High Tea

Orange blossom tea scones
Tea Scones

It is January (still).  Rain is currently streaming down the windows,  and our ever optimistic weather forecasters have just named their latest offspring as Henry.  Evidently, dear Henry is arriving tomorrow first day of February,  armed to the teeth with high winds and more rain.  Right now it is still in mid Atlantic.  It is “brewing”, they said.

Time to put the kettle on, I think.  And as spring seems such a long, long way off, with the promise of summer even further away, my only thought is to try to cheer up what could be a long February.

I thought scones would be a good idea.  Now  I am no pedant but there is a long standing argument in this country as to how this little word should be pronounced.  I think it depends on how deep seated the Scottish ancestry is.  Personally I use the long ‘oh’ but others insist on the short ‘o’.  I don’t think it makes a damned bit of difference to the taste so what’s the point in arguing over a little thing like an o.

My personal battle has always been how to get scones to rise.  I want tall, fluffy scones rather than stunted rocks.  I think the answer has been provided by the charming  Mary Berry and, like making a fat Victoria sponge, it’s all down to baking powder or raising agent. Self raising flour just doesn’t have enough oomph on its own;  it needs a helping  spoonful or two.

Mary Berry’s scone recipe was perfect.  But of course, I could not leave well alone.  I just had to add a certain je ne sais quoi or in this case Keemun tea.  Yes, tea!  I added tea to the scones.  I made a pot of Keemun tea flavoured with calendula and orange blossom and used that instead of milk.  The result was WONDERFUL.   And I served them with marmalade.

So summer with strawberries, scones and clotted cream may be far away, especially as Henry is about to descend and upset everything.  But these scones went some way to blotting out a rather unpleasant weather scene.

Tea Scones

Ingredients:

8oz self-raising flour

1 rounded teaspoon baking powder

2oz butter

1 oz caster sugar

1 egg

4fl oz made tea

1 teaspoon orange flower essence

Method:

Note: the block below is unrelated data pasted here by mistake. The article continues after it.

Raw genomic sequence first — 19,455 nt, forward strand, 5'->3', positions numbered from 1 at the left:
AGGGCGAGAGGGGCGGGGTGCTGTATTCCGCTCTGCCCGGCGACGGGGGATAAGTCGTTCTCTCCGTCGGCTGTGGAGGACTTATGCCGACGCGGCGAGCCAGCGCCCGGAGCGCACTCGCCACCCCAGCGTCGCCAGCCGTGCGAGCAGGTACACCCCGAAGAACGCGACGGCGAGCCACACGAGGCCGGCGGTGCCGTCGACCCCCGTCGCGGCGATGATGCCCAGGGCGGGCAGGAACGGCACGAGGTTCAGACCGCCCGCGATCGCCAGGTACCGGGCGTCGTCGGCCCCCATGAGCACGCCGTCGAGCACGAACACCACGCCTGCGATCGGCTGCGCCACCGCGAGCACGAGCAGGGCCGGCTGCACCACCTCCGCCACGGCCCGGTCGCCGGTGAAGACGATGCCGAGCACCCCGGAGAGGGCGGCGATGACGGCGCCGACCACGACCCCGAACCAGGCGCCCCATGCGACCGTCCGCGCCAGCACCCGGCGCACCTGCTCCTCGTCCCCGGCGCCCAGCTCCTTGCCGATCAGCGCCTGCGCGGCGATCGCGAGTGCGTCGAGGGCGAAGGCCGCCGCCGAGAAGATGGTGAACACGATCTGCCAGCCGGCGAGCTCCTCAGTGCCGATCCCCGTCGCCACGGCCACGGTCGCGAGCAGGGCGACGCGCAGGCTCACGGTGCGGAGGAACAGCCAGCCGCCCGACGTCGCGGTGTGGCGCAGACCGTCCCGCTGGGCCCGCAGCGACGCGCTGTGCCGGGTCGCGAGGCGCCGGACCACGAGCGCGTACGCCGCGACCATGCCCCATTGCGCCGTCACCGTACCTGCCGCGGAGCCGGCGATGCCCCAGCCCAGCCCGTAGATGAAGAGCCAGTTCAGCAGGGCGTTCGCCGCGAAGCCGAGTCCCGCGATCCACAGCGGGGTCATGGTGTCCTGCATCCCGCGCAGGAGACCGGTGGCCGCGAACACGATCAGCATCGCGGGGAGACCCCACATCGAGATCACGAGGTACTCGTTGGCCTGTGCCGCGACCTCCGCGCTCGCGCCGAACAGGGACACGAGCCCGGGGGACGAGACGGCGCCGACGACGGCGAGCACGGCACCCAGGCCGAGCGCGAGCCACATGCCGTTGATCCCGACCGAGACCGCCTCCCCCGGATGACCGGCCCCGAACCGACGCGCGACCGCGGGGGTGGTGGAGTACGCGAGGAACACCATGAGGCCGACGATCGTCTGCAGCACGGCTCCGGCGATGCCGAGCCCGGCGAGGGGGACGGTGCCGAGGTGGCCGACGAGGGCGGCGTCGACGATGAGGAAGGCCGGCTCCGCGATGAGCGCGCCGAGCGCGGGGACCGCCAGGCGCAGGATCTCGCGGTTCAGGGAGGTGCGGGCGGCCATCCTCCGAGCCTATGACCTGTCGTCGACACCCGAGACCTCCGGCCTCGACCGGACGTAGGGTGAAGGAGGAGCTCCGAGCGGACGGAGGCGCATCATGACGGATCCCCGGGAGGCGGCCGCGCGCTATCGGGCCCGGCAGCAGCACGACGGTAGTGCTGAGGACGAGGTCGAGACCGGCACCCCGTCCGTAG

Grease a baking tray and pre-heat oven to 220C

Sift together flour and baking powder.  Rub in butter until crumbly then add sugar.

Beat egg and cold tea and essence together and add to dry ingredients until you have a soft dough.

Turn out onto lightly floured surface and roll out gently and quickly to 3/4″ thick.

Cut out rounds and place on baking tray.

Brush tops with a little milk then bake for 10-15 minutes until risen and golden.

Cool on wire rack.

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2 comments

  1. Here in NZ, despite a strong Scots influence (evidenced by the frequent use of the word “wee” when I was a youngster, though I think it’s falling out of use now) the “o” is always short. I have to admit I’ve never baked a decent scone in my life, though my mother made good ones.

    Now I’ve more time for baking I might try your recipe, though I’m not sure about the tea. I like scones straight out of the oven with butter, and sometimes runny honey. When they’re cool, people serve them with raspberry jam and whipped cream. Purists say you should put the cream on first and then the jam, but I’ve only tried them the other way around. Whatever, the taste would be the same.

    Like

    • Oh that’s another minefield – jam or cream first. Living in the heart of strawberry growing land it is said here that jam goes on first. But pop down to the West Country where the cows graze on lushness, they are into clotted cream – so that is first. Such a messy business. You can’t win. Just eat and don’t argue is the best way.

      Liked by 1 person

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